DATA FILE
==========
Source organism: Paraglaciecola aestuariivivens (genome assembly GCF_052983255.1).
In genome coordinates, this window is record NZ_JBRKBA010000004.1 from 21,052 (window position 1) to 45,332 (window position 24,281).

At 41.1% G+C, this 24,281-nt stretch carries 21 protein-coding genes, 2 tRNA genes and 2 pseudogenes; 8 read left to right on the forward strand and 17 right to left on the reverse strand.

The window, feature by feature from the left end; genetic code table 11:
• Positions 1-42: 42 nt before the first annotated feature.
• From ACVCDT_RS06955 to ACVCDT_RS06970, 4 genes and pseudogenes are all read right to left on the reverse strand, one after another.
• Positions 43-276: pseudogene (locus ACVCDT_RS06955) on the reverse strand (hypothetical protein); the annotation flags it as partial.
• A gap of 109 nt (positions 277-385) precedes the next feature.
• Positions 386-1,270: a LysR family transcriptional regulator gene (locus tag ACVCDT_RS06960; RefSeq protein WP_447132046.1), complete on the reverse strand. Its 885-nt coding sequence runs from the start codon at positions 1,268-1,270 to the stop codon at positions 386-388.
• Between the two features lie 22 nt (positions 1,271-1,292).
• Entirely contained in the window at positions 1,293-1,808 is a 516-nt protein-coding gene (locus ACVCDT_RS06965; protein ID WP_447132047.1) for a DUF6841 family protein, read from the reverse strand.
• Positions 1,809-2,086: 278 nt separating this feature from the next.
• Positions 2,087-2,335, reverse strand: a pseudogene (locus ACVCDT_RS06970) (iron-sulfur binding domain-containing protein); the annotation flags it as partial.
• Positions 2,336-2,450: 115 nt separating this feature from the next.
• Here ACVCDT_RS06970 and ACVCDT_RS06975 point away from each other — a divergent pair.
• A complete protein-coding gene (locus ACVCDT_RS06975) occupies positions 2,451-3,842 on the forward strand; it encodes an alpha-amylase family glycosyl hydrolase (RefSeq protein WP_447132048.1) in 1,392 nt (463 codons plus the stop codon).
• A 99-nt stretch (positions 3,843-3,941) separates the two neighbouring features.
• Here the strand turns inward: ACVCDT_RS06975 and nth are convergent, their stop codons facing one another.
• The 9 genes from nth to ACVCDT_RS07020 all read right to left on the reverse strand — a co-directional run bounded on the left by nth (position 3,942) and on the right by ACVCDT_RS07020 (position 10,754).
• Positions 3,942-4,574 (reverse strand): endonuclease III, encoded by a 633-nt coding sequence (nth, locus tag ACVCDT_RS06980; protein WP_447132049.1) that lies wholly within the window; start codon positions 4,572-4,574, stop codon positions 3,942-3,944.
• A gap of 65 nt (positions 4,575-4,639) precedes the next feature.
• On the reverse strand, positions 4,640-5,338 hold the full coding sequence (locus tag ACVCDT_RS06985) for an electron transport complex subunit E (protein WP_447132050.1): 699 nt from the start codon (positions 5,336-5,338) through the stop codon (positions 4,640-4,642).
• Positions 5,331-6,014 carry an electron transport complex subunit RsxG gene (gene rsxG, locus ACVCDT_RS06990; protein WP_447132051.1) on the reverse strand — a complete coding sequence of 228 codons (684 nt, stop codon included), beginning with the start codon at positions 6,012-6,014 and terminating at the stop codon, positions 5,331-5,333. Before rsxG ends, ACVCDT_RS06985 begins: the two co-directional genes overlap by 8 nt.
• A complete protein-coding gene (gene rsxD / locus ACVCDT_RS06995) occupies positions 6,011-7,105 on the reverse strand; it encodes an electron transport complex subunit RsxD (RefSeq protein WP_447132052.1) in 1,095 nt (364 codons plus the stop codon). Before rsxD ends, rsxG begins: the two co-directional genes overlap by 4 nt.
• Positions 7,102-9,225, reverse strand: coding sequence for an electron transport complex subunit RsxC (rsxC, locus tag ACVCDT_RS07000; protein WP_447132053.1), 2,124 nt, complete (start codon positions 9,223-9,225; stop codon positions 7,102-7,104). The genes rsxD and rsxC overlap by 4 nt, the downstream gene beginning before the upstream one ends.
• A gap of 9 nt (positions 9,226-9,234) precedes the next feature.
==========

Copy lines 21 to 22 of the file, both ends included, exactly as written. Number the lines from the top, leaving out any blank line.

• A gap of 65 nt (positions 4,575-4,639) precedes the next feature.
• On the reverse strand, positions 4,640-5,338 hold the full coding sequence (locus tag ACVCDT_RS06985) for an electron transport complex subunit E (protein WP_447132050.1): 699 nt from the start codon (positions 5,336-5,338) through the stop codon (positions 4,640-4,642).